When the Colts announced Tuesday that they wouldn’t lower the threshold for the tickets they need to sell to avoid blackouts this season, some wondered how the news would be received by a fan base already shaken by last year’s dismal record and the departure of Peyton Manning.
Early returns show that the decision might have been a shrewd way to stoke ticket sales. Larry Hall, the Colts’ vice president of ticket operations, told Phil Richards of the Indianapolis Star that Wednesday saw a big spike in call volume to the team’s ticket office.
“There were three times the number of calls this morning as opposed to the last couple days,” Hall said.
Hall also addressed complaints that the team should have had a more formal announcement of their decision to keep the blackout threshold at 100 percent of non-premium seats despite the NFL giving teams the right to ratchet the number down. Hall said they are 97 percent sold and have less than 2,000 tickets to sell, a situation that wasn’t worthy of a press release because the Colts never saw it as a significant issue.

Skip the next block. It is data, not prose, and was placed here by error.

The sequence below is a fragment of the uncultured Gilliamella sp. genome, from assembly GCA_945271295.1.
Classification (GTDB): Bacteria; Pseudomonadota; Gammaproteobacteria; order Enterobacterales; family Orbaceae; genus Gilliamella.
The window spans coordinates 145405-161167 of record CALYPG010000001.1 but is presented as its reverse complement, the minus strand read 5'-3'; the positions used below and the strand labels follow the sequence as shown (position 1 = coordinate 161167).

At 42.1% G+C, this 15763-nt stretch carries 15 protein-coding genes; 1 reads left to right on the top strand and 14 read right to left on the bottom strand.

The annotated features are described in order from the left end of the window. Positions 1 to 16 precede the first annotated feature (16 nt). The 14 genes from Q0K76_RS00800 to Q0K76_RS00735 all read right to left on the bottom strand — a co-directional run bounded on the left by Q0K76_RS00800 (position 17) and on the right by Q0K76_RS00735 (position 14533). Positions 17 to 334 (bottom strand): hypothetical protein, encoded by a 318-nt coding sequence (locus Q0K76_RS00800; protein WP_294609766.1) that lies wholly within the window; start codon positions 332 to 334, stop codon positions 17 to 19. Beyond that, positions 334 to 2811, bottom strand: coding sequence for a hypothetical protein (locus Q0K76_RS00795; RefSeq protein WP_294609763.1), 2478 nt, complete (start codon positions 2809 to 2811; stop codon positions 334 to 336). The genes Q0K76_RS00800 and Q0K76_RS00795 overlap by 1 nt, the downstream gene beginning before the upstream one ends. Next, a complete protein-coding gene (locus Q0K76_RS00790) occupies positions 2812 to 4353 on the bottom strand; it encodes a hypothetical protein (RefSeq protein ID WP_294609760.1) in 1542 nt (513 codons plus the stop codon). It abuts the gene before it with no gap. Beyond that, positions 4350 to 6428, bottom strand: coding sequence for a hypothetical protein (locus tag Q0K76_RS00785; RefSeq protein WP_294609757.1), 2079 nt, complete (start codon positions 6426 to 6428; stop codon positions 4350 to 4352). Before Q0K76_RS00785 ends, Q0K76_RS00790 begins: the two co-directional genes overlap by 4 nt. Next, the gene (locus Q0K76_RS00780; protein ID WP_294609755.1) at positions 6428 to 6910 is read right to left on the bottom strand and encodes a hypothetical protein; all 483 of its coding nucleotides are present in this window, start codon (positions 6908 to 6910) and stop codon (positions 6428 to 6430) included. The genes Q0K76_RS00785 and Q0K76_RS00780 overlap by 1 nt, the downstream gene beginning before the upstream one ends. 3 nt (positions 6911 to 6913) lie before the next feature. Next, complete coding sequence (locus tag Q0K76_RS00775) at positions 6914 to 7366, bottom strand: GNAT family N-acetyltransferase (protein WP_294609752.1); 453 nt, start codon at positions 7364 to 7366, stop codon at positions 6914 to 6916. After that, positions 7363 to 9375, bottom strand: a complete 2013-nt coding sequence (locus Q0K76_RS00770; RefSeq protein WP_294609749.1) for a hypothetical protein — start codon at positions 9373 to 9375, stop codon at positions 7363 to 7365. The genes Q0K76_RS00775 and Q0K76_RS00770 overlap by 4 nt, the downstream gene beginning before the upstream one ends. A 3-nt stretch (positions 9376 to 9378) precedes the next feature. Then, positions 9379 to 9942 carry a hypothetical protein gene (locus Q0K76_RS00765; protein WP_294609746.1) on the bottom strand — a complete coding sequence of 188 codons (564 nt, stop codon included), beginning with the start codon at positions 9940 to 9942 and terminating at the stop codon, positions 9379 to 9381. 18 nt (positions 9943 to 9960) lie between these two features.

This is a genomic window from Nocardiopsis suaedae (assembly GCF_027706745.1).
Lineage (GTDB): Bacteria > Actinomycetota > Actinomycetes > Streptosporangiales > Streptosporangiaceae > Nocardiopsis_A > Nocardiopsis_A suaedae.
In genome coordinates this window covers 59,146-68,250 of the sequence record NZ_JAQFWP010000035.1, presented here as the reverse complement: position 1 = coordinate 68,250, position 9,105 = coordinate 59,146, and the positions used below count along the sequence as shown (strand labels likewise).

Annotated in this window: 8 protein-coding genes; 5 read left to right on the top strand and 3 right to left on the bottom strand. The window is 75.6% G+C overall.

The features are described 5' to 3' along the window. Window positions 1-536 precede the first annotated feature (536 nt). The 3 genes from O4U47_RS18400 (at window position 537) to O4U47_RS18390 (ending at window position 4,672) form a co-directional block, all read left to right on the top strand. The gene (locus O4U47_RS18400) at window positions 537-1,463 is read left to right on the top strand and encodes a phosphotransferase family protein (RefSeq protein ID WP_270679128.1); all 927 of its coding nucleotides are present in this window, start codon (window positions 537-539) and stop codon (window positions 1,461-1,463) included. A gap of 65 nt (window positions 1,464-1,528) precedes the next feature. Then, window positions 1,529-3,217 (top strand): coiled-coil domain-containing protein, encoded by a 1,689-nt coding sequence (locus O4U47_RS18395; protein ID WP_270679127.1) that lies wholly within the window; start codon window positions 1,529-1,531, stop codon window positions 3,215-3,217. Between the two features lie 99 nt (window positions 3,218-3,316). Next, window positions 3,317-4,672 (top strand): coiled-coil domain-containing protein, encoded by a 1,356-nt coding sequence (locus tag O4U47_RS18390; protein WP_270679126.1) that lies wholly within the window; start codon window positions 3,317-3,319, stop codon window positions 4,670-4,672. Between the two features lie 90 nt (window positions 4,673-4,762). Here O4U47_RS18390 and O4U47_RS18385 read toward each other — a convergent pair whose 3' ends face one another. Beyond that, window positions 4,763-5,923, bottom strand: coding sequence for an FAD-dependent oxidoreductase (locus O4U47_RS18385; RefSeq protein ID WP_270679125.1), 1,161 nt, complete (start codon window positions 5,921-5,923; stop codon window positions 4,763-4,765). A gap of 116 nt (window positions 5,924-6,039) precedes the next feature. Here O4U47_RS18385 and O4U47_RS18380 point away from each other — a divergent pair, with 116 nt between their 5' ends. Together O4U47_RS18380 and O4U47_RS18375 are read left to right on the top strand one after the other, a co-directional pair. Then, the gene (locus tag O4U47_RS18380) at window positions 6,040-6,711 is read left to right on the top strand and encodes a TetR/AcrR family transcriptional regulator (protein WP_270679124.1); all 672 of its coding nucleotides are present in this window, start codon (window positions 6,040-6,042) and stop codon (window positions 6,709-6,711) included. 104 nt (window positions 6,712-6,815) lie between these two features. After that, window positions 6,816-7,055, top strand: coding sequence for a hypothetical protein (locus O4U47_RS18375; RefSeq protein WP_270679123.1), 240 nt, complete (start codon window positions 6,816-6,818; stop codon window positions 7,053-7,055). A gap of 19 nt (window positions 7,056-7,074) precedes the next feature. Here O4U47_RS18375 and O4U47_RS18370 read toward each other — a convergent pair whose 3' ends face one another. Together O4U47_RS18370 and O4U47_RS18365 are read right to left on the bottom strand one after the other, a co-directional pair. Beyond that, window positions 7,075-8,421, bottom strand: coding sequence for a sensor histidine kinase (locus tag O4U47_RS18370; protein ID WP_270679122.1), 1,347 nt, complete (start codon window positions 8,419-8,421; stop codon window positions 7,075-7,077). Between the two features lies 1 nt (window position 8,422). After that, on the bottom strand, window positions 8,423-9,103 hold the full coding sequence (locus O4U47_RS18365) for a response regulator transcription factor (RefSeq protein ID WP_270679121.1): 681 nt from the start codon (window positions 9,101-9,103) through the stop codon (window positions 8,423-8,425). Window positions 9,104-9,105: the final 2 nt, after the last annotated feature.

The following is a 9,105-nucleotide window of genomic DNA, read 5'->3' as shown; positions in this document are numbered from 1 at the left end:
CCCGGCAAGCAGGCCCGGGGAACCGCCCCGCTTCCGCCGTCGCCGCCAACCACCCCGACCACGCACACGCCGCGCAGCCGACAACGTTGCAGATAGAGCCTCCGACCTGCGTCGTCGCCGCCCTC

It’s hard to argue with their take. Lowering the threshold, which can go down to 85 percent, means that the Colts would have to give up half the revenue (up from 34 percent of all tickets sold) generated by sales of tickets above the new threshold to the visiting teams. Saving that money won’t win them any support if the games don’t wind up on television, but the Colts should be able to pull it off with two months to go before games and the signing of Andrew Luck looming as a way to further flag interest.